June 18, 2013

"Photographer sues BuzzFeed for $3.6M over viral sharing model."

"The copyright issues poses a threat to BuzzFeed and similar websites, including Upworthy and For the Win, which have an editorial model based on finding content — especially images — that readers are likely to share on social media."
Last year, BuzzFeed founder Jonah Peretti explained to the Atlantic that the site pays to license images from companies like Reuters and Getty, but that it also pulls from amateur sites like Tumblr and Flickr. In these cases, the provenance of the images can be unclear — in some cases, the photographer has made them available for public use while other times the author is simply unknown.

15 comments:

ed said...

This can also be called the "Steal until they squeal" profit model.

rhhardin said...

I have 30,000 Doberman pictures you can use free.

Palladian said...

Rent seeking!

cold pizza said...

Did he get a receipt? Did he GET A RECEIPT?! -CP

Astro said...

What's to prevent someone from deliberately uploading a series of crazy photos to Tumblr or Flickr, then sitting back for weeks while BuzzFeed shares the photos. Then once the photos have circulated for a while, suing BuzzFeed for all those unauthorized shares?

Like a 'submarine patent'.

Bruce Hayden said...

Astro - if you actually were the one uploading the photos, then that would probably considered a license to distribute the photos, given the nature of the site. So, you really need someone without any ownership or license doing the uploading in order to get your plan to work.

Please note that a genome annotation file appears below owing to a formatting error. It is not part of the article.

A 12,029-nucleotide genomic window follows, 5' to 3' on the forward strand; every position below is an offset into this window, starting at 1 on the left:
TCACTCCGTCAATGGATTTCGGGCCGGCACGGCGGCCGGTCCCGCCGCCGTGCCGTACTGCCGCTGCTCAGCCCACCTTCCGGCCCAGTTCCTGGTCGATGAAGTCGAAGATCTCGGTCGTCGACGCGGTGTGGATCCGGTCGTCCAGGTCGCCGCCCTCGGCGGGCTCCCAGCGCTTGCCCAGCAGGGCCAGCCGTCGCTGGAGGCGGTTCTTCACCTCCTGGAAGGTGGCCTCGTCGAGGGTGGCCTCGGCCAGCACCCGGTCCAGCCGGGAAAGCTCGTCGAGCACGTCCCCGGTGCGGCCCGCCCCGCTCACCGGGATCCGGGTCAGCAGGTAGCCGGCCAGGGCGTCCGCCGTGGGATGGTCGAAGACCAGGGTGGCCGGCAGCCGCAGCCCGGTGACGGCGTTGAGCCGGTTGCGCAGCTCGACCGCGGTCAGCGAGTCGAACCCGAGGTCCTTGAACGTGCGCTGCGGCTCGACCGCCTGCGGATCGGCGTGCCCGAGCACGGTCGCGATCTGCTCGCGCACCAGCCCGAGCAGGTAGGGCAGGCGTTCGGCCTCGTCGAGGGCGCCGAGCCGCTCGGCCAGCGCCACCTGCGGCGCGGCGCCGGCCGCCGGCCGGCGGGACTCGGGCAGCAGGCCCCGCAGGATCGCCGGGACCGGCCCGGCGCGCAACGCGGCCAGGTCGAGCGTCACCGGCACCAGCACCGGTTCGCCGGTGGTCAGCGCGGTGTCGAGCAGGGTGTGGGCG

And, submarine patents are a bit different - mostly they are writing claims to read on technology that already exists. Classic were those of Jerome Lemelson, who filed several patent applications in the mid to late 1950s, and then had patents issuing from then up to 40 years later claiming technologies that were decades in the future when the priority applications were filed. Now days, we have some protection from submarine patents in the change for term from 17 years from issue to 20 years from priority date, plus the Written Description requirement of 35 USC 112(a).

Lem said...

I wonder if that works with words.

Lem said...

What if you said something to someone and they use it and make money off of it... a lot of money off of it.

Shouldn't the 'originator' of those words be compensated?

Henry said...

Suitably, the story about the theft of a soccer image is illustrated with a picture of an ugly cat.

Henry said...
This comment has been removed by the author.
Henry said...

I don't know much about Tumblr, but Flickr has a built-in licensing model. Unless Eiselein is misrepresenting the license he applied to his pictures it will pretty impossible for Buzzfeed to pretend they just didn't know.

jr565 said...

ed wrote:
This can also be called the "Steal until they squeal" profit model.

This is also the free/open internet model. Your pictures are our pictures. We will get rich off of your content without paying you for it.

Kylos said...

Lawsuits I hope will succeed.

Seriously, I don't understand why a corporation should be allowed to ignore the clear copyright notice accompanying the images. I'm all for mashups, but why is it so difficult to take a few minutes to verify or seek permission to use another's work?

jr565 said...

Kylos wrote:
Seriously, I don't understand why a corporation should be allowed to ignore the clear copyright notice accompanying the images. I'm all for mashups, but why is it so difficult to take a few minutes to verify or seek permission to use another's work?


Clearly, You haven't been on the internet a lot lately. That's the "business" model of many interent companies. That's exactly how file sharing companies get their files and their money.

Crunchy Frog said...

I have a website on blogger that I post my song lyrics to specifically for copyright purposes. Once published, they are free for anyone to read and enjoy, but they are still mine.

Anyone wanting to use them to make money had better give me my cut.